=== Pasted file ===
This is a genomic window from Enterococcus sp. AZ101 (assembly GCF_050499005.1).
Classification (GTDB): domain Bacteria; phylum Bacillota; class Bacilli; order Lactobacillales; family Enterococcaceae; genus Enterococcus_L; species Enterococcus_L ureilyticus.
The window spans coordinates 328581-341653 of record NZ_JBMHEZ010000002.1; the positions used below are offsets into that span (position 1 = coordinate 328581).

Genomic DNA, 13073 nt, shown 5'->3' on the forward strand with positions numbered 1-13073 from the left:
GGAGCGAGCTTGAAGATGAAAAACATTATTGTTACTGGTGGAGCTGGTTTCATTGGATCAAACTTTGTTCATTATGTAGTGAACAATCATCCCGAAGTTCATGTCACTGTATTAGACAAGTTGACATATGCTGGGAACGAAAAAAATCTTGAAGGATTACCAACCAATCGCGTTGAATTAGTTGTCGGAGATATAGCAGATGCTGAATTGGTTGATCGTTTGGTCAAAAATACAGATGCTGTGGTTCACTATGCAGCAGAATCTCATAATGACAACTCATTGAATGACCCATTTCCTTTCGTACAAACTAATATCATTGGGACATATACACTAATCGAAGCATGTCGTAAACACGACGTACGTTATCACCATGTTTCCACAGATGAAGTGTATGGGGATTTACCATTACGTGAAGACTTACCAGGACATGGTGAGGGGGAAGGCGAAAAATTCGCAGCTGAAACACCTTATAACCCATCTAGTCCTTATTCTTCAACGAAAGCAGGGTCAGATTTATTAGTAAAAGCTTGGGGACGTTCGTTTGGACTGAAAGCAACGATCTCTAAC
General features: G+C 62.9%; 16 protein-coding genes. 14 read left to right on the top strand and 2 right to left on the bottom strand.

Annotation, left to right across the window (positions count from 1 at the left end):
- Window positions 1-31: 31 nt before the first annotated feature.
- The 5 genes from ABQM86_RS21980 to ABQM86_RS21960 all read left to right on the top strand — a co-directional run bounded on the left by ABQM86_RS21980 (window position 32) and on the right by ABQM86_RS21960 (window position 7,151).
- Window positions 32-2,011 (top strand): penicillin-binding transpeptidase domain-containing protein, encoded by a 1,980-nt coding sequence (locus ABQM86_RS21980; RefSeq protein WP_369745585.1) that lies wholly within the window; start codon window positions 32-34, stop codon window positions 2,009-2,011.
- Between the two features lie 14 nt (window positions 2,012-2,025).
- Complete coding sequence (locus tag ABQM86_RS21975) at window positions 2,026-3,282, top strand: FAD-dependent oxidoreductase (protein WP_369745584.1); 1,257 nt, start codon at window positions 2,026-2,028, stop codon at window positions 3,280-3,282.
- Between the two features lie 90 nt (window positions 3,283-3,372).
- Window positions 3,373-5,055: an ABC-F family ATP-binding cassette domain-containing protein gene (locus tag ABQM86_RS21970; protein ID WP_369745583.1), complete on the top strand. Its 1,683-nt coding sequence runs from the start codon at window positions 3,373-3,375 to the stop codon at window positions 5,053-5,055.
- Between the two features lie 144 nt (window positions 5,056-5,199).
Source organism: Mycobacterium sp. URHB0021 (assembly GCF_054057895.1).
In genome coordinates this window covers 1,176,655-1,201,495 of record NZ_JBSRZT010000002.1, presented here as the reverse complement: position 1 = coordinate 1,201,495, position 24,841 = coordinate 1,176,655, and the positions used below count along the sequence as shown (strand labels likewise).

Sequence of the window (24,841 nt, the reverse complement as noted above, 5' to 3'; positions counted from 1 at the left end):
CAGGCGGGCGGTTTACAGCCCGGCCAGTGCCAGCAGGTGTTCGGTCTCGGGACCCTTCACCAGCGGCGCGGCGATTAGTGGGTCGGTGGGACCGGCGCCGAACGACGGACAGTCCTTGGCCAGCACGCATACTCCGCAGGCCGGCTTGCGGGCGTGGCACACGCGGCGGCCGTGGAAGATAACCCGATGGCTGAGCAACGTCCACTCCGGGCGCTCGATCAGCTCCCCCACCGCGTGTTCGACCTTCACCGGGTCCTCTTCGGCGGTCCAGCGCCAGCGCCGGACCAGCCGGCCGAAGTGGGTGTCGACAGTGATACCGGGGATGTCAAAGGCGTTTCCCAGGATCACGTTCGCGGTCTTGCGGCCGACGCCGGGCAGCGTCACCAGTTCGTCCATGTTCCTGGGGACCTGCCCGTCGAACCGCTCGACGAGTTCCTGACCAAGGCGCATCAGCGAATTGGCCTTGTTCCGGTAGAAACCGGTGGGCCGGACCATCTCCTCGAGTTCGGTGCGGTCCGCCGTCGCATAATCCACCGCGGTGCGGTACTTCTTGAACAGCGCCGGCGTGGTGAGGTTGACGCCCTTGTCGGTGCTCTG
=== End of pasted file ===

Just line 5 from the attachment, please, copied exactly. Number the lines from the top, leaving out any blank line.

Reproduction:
GGAGCGAGCTTGAAGATGAAAAACATTATTGTTACTGGTGGAGCTGGTTTCATTGGATCAAACTTTGTTCATTATGTAGTGAACAATCATCCCGAAGTTCATGTCACTGTATTAGACAAGTTGACATATGCTGGGAACGAAAAAAATCTTGAAGGATTACCAACCAATCGCGTTGAATTAGTTGTCGGAGATATAGCAGATGCTGAATTGGTTGATCGTTTGGTCAAAAATACAGATGCTGTGGTTCACTATGCAGCAGAATCTCATAATGACAACTCATTGAATGACCCATTTCCTTTCGTACAAACTAATATCATTGGGACATATACACTAATCGAAGCATGTCGTAAACACGACGTACGTTATCACCATGTTTCCACAGATGAAGTGTATGGGGATTTACCATTACGTGAAGACTTACCAGGACATGGTGAGGGGGAAGGCGAAAAATTCGCAGCTGAAACACCTTATAACCCATCTAGTCCTTATTCTTCAACGAAAGCAGGGTCAGATTTATTAGTAAAAGCTTGGGGACGTTCGTTTGGACTGAAAGCAACGATCTCTAAC